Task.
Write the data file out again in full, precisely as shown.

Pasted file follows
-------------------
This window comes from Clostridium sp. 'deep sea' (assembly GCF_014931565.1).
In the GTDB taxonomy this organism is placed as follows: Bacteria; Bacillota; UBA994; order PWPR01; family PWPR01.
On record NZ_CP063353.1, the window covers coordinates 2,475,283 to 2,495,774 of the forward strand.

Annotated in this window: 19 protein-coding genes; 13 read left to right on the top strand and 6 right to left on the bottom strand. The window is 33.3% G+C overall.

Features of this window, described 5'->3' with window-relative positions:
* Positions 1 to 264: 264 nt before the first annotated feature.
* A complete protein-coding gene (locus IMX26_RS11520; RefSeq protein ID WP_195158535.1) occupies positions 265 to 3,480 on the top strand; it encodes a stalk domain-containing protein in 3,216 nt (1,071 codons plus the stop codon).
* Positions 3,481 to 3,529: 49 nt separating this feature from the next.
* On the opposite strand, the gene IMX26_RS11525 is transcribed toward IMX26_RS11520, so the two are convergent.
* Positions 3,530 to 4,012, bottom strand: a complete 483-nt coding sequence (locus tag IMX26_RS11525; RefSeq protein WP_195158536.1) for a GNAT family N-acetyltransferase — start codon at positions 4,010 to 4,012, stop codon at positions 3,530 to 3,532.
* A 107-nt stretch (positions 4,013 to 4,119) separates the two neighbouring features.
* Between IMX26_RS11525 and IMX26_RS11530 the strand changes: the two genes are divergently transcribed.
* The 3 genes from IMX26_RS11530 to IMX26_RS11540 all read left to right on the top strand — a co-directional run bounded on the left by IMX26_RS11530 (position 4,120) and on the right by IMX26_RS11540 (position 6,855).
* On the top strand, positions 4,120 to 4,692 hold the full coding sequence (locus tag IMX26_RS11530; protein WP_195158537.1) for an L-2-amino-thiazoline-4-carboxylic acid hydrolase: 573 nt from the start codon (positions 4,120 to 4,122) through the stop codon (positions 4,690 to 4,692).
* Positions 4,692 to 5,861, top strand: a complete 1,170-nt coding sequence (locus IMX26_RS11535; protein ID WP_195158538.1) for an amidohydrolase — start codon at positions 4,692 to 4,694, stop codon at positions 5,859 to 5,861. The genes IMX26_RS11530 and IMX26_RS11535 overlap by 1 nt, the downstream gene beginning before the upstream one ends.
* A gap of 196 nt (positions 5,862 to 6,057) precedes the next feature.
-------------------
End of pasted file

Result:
This window comes from Clostridium sp. 'deep sea' (assembly GCF_014931565.1).
In the GTDB taxonomy this organism is placed as follows: Bacteria; Bacillota; UBA994; order PWPR01; family PWPR01.
On record NZ_CP063353.1, the window covers coordinates 2,475,283 to 2,495,774 of the forward strand.

Annotated in this window: 19 protein-coding genes; 13 read left to right on the top strand and 6 right to left on the bottom strand. The window is 33.3% G+C overall.

Features of this window, described 5'->3' with window-relative positions:
* Positions 1 to 264: 264 nt before the first annotated feature.
* A complete protein-coding gene (locus IMX26_RS11520; RefSeq protein ID WP_195158535.1) occupies positions 265 to 3,480 on the top strand; it encodes a stalk domain-containing protein in 3,216 nt (1,071 codons plus the stop codon).
* Positions 3,481 to 3,529: 49 nt separating this feature from the next.
* On the opposite strand, the gene IMX26_RS11525 is transcribed toward IMX26_RS11520, so the two are convergent.
* Positions 3,530 to 4,012, bottom strand: a complete 483-nt coding sequence (locus tag IMX26_RS11525; RefSeq protein WP_195158536.1) for a GNAT family N-acetyltransferase — start codon at positions 4,010 to 4,012, stop codon at positions 3,530 to 3,532.
* A 107-nt stretch (positions 4,013 to 4,119) separates the two neighbouring features.
* Between IMX26_RS11525 and IMX26_RS11530 the strand changes: the two genes are divergently transcribed.
* The 3 genes from IMX26_RS11530 to IMX26_RS11540 all read left to right on the top strand — a co-directional run bounded on the left by IMX26_RS11530 (position 4,120) and on the right by IMX26_RS11540 (position 6,855).
* On the top strand, positions 4,120 to 4,692 hold the full coding sequence (locus tag IMX26_RS11530; protein WP_195158537.1) for an L-2-amino-thiazoline-4-carboxylic acid hydrolase: 573 nt from the start codon (positions 4,120 to 4,122) through the stop codon (positions 4,690 to 4,692).
* Positions 4,692 to 5,861, top strand: a complete 1,170-nt coding sequence (locus IMX26_RS11535; protein ID WP_195158538.1) for an amidohydrolase — start codon at positions 4,692 to 4,694, stop codon at positions 5,859 to 5,861. The genes IMX26_RS11530 and IMX26_RS11535 overlap by 1 nt, the downstream gene beginning before the upstream one ends.
* A gap of 196 nt (positions 5,862 to 6,057) precedes the next feature.